Flower Photography - “Morning Poppies”
Canon 500D – Canon 70-200mm f/2.8L IS II – 135mm – 1/800 – F/3.2 – ISO 200
I have always enjoyed taking photographs of poppies. They seem such a ‘happy’ flower to me and they come in all shapes a sizes. Even the seedpods that appear after they have died have some interesting qualities.
The problem is that there are a lot of poppy photographs around and trying to get an ‘original’ shot is quite difficult. Some of this originality can come from the poppies themselves, the flowers, the composition etc but I am a strong believer that the background can ‘make or ‘break’ an image. Therefore, I try to produce an image that has all the qualities needed for the foreground in term of composition, depth of focus, colour etc but one that also has an interesting background.
Achieving a great background is not always as easy as it sounds. It has to be ‘interesting’ but not so much so that it detracts from the subject matter. Conversely though, a plain background is just that – plain. The colours of the background should also try to complement those of the main subject matter and it is pleasing to see vague images, suggestions of the main subject, repeated out of focus in the background. I think that if you can manage to pull all these aspects together you having the making of a beautiful image.
Having gone out on several trips to try to get some images of poppies I was getting increasingly frustrated as I was finding it difficult to get all of the above mentioned aspects in the same photograph. If the composition was good, the light was wrong, if the light was great the background was dull etc etc. So, with this in mind I decided I would plant some of my own poppies in my back garden. I was able to plant then in such a location that in both the early morning and in the evening I could get behind them and shoot ‘into the sun’. I was hoping that this would enable me not only to get a good composition but also then to always able to achieve a great background. Shooting into the sun open up the possibilities of some fantastic bokeh.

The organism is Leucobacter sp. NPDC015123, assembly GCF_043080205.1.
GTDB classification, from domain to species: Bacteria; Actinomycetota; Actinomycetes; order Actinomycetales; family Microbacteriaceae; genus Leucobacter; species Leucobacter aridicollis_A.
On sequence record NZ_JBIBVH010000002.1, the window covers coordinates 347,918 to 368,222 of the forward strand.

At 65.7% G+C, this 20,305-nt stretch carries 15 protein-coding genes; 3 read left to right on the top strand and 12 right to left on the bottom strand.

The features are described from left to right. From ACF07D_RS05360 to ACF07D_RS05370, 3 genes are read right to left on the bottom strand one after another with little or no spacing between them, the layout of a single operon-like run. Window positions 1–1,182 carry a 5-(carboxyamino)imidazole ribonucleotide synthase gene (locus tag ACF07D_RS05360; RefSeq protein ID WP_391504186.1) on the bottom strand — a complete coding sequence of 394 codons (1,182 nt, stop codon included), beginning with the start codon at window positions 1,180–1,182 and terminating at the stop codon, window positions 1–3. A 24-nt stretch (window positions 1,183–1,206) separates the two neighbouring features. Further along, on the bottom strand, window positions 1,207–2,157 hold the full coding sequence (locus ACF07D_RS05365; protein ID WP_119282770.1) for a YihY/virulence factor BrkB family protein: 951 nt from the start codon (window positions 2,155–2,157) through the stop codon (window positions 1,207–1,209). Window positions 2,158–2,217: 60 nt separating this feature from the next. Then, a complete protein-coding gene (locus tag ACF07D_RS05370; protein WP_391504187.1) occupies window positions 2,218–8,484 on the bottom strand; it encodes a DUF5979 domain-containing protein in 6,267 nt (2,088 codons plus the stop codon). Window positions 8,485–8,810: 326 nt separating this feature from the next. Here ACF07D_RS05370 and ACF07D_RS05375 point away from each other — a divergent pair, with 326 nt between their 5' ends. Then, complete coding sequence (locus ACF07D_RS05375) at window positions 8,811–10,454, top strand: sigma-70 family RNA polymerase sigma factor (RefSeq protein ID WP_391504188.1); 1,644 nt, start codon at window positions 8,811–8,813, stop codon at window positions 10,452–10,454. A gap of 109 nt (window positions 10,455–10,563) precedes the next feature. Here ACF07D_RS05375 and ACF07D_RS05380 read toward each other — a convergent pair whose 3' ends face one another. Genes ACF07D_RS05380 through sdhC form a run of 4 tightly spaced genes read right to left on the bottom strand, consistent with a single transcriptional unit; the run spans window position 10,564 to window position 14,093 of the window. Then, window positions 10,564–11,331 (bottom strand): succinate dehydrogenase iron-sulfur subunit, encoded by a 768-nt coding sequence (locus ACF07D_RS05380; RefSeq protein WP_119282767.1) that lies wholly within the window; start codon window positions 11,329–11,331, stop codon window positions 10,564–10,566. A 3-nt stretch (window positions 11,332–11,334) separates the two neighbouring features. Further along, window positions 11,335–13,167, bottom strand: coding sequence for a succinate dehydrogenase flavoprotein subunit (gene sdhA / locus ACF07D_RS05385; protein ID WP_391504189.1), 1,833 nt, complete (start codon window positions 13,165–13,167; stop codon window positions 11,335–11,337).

This picture was therefore taken lying on the ground early one summer morning with the sun just rising in the background. I took many shots but this one was my favourite. It has a poppy in focus in the foreground and another out of focus in the background. It has a seedpod and it had hidden in the bokeh, hairy poppy stems. It also has the out of focus grasses on the left. All in all, I was very pleased with the final result.
I felt it was a little too dark and needed some minor post processing work to improve the image. I find Photoshop complex and difficult to use so all my post processing work is done using Lightroom and Nik software.
Firstly in Lightroom I increased the exposure slightly but found whilst this improved the image overall it made the main poppy too bright. I therefore moved the image over to Viveza. Here I was able to adjust the following:-
The exposure of the whole image was increased very slightly.
The contrast of the main poppy was slightly increased, as was it sharpness.
The exposure of the poopy stem with the seedpod was also increased slightly.
A white vignette was added to remove the darkness that was apparent in all the corners.
At this point I was 99% happy with the image. I did some more very minor adjustments to the colour, contrast and exposure until I was completely happy.
Flowers are beautiful and very photogenic and consequently many people like to take photographs of them. In order for your images to stand out from the crowd try to look for an unusual way to capture their beauty.
Backgrounds are so very important. Spending as much time to consider your background as you do the main subject of your photograph can make or break your shot! Backlighting, as in this photograph, can produce some spectacular images.
If you cannot get the shot you are after in the ‘real world’ plant your own world!